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Potential Kim-Putin summit raises possibility of arms deals
Speculations swirl of Kim providing Putin arms in exchange for nuclear technologyBy Choi Si-young
Published : Sept. 5, 2023 - 18:40
South Korea is looking closely into momentum for tighter ties between North Korea and Russia ahead of their potential “leader-level talks” over the North getting technology to advance its nuclear arsenal in return for supplying Moscow with weapons to support its war in Ukraine.
A senior official at the Unification Ministry in Seoul said Tuesday that cooperation involving North Korea and its neighbors along its northern border should take place in a way that does not violate “international norms and peace.” United Nations sanctions prompted by the North’s nuclear buildup ban the country from signing any arms transfers.
In a separate statement Tuesday, the Foreign Ministry in Seoul called on UN member countries to abide by Security Council resolutions banning such arms exchanges with North Korea. Military cooperation that brings harm to international peace and stability should not take place, it said.
The Unification Ministry official noted there is nothing currently to confirm whether North Korean leader Kim Jong-un and Russian President Vladimir Putin will meet during Kim’s trip next week to the Russian port city of Vladivostok. The New York Times reported on their potential talks this month, citing US and allied officials.
The summit, the report said, would discuss Kim giving Putin artillery shells and anti-tank missiles in exchange for advanced technology for satellite and nuclear-capable submarines. Kim, expected to travel by armored train, last week underscored a stronger navy with nuclear capability, marking the country’s Navy Day. He is pushing for a third launch to put a spy satellite into orbit after two failures this year.
The meeting would come at a crucial time when Pyongyang and Moscow are seen working on holding joint military drills. On Monday, South Korea’s spy agency said Russian Defense Minister Sergei Shoigu proposed to Kim holding joint naval drills that included China during his trip to Pyongyang, the North’s capital, in late July.
It was unclear whether Kim had accepted the offer at the meeting, which was meant to mark North Korea’s “victory” over South Korean and US forces in the 1950-53 Korean War, a conflict that needs a peace treaty to replace the cease-fire. Shoigu is the first-ever Russian defense chief who made such a tour since the fall of the Soviet Union in 1991. Shoigu says Moscow-Pyongyang drills are a possibility.
Such three-way drills would add to concerns of a US-led coalition that has been working on disarming the North. South Korea, the US and Japan agreed to bolster cooperation over Pyongyang’s missiles at their first landmark summit in August.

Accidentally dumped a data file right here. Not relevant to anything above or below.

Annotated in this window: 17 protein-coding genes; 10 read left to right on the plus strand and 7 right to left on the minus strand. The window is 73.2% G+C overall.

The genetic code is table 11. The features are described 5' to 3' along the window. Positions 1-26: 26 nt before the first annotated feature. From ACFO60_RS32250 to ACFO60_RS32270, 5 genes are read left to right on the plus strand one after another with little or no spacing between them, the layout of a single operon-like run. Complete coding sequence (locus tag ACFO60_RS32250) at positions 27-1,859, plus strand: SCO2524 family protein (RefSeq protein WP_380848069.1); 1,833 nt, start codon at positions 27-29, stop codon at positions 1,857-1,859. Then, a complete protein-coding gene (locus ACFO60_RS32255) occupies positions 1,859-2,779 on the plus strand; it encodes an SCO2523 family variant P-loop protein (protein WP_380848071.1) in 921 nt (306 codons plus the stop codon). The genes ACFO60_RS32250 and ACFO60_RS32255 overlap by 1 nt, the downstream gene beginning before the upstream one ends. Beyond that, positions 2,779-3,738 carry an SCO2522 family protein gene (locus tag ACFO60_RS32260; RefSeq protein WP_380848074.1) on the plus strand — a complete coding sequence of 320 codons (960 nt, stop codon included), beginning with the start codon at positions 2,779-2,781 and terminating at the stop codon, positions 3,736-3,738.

Leader Kim has said the meeting the US hosted at its presidential retreat was led by “gang bosses,” diminishing the agreement made there. The US-led group expects joint drills to take place to contain the Kim regime, separate from the Seoul-Washington annual drills in place. Pyongyang calls them a rehearsal for invasion.
But analysts in Seoul downplayed the possibility for three-way drills involving North Korea and its two biggest supporters -- Russia and China.
“China won’t step in because it’s rather looking to deescalate tension with the US, at least until the APEC summit in November,” said Park Won-gon, a professor of North Korean Studies at Ewha Womans University, referring to the Asia-Pacific Economic Cooperation gathering in San Francisco. “And without China, Russia-North Korea drills alone wouldn’t mean as much,” Park added, referring to the North’s small coastal navy.
Park added that weapons exchanges between Moscow and Pyongyang would make it harder for Kim to dismiss “growing anti-Russia sentiment shared among NATO countries,” referring to the Western military alliance, a group that decries Russia’s war in Ukraine. “So whether Kim would actually go for the transfers remains to be seen, I’d say.”
Meanwhile, US Ambassador to South Korea Philip Goldberg said Russia and the North appear to be seeking closer ties as a result of their increasing isolation from the outside world.
“They’re both isolated states, without the ability to really access anything in the world due to sanctions and their own activities,” Goldberg said at a local forum Tuesday. The to US envoy added that China pursues “its own interests regardless of what might have been described as an unlimited friendship with Russia,” suggesting Beijing’s motivation for better ties might be different from the one shared by Moscow and Pyongyang for theirs.
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